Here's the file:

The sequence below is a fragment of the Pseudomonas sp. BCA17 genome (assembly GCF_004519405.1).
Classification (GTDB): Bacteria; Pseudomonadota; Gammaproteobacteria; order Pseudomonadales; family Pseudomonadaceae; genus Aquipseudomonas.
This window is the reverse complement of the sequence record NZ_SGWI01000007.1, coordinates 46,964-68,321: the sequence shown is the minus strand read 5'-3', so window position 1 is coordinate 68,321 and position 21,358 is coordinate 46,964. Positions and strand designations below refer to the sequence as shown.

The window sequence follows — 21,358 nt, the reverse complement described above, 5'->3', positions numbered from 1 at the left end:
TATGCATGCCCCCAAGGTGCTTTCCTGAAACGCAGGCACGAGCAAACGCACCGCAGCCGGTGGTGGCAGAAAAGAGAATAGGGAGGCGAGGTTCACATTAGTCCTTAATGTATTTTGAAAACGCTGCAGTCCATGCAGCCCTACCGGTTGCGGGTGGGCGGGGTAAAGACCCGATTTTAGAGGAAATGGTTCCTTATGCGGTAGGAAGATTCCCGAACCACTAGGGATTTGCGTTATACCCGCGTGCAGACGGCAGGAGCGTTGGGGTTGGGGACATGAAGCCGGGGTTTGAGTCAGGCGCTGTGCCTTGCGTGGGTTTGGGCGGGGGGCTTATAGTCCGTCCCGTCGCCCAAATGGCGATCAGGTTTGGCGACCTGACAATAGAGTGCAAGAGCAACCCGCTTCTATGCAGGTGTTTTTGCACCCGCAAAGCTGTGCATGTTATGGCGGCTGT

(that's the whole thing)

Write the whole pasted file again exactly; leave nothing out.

The sequence below is a fragment of the Pseudomonas sp. BCA17 genome (assembly GCF_004519405.1).
Classification (GTDB): Bacteria; Pseudomonadota; Gammaproteobacteria; order Pseudomonadales; family Pseudomonadaceae; genus Aquipseudomonas.
This window is the reverse complement of the sequence record NZ_SGWI01000007.1, coordinates 46,964-68,321: the sequence shown is the minus strand read 5'-3', so window position 1 is coordinate 68,321 and position 21,358 is coordinate 46,964. Positions and strand designations below refer to the sequence as shown.

The window sequence follows — 21,358 nt, the reverse complement described above, 5'->3', positions numbered from 1 at the left end:
TATGCATGCCCCCAAGGTGCTTTCCTGAAACGCAGGCACGAGCAAACGCACCGCAGCCGGTGGTGGCAGAAAAGAGAATAGGGAGGCGAGGTTCACATTAGTCCTTAATGTATTTTGAAAACGCTGCAGTCCATGCAGCCCTACCGGTTGCGGGTGGGCGGGGTAAAGACCCGATTTTAGAGGAAATGGTTCCTTATGCGGTAGGAAGATTCCCGAACCACTAGGGATTTGCGTTATACCCGCGTGCAGACGGCAGGAGCGTTGGGGTTGGGGACATGAAGCCGGGGTTTGAGTCAGGCGCTGTGCCTTGCGTGGGTTTGGGCGGGGGGCTTATAGTCCGTCCCGTCGCCCAAATGGCGATCAGGTTTGGCGACCTGACAATAGAGTGCAAGAGCAACCCGCTTCTATGCAGGTGTTTTTGCACCCGCAAAGCTGTGCATGTTATGGCGGCTGT